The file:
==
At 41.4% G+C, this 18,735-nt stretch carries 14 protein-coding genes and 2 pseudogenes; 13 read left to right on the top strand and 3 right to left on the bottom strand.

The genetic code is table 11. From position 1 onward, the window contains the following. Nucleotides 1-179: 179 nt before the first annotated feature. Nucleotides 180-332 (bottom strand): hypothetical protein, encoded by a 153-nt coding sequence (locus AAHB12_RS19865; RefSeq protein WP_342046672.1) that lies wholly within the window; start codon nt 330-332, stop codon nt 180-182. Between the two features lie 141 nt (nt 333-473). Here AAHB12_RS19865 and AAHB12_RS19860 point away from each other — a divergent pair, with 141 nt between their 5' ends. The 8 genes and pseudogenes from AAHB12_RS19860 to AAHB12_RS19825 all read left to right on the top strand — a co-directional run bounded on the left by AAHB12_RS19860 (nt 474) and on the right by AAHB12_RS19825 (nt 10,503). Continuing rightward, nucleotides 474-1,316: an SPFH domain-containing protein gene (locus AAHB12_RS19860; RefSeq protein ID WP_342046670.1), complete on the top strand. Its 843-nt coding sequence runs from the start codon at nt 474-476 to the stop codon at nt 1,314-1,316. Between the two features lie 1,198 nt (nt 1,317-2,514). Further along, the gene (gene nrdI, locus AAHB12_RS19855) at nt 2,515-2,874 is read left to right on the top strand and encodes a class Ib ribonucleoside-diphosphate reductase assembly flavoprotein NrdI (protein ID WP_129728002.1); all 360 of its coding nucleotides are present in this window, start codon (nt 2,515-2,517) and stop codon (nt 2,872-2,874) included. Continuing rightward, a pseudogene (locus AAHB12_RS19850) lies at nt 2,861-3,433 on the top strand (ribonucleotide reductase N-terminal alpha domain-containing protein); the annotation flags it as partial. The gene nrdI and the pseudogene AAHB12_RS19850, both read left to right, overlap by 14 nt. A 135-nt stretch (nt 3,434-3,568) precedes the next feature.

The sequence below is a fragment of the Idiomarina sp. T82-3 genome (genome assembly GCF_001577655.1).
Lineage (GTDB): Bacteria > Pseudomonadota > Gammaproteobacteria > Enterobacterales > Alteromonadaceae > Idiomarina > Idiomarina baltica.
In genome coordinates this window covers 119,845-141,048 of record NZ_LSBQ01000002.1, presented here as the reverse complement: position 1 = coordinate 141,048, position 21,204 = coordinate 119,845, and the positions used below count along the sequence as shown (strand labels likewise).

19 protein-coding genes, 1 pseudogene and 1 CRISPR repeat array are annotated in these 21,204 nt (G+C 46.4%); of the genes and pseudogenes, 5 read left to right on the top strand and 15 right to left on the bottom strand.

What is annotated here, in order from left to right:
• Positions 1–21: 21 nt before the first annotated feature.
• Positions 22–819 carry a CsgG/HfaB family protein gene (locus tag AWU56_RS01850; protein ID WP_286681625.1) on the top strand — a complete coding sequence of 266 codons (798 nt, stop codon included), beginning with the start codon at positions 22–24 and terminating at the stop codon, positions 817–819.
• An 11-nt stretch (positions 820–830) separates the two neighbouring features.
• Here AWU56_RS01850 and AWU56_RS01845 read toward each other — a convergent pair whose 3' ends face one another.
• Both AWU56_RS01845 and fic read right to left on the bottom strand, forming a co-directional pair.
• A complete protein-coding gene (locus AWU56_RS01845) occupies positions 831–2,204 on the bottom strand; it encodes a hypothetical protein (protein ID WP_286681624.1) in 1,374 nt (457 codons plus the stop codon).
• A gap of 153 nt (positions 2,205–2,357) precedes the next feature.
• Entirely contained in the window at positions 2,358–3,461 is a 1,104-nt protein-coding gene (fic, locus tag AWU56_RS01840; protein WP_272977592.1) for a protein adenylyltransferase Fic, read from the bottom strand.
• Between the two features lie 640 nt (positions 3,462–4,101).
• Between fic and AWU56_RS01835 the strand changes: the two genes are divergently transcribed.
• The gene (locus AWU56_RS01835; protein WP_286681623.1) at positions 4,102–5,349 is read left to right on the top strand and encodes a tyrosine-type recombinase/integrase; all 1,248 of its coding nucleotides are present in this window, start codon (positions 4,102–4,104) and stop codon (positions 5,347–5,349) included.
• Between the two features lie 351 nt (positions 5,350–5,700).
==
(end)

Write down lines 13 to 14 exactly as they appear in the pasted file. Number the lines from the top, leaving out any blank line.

• A complete protein-coding gene (locus AWU56_RS01845) occupies positions 831–2,204 on the bottom strand; it encodes a hypothetical protein (protein ID WP_286681624.1) in 1,374 nt (457 codons plus the stop codon).
• A gap of 153 nt (positions 2,205–2,357) precedes the next feature.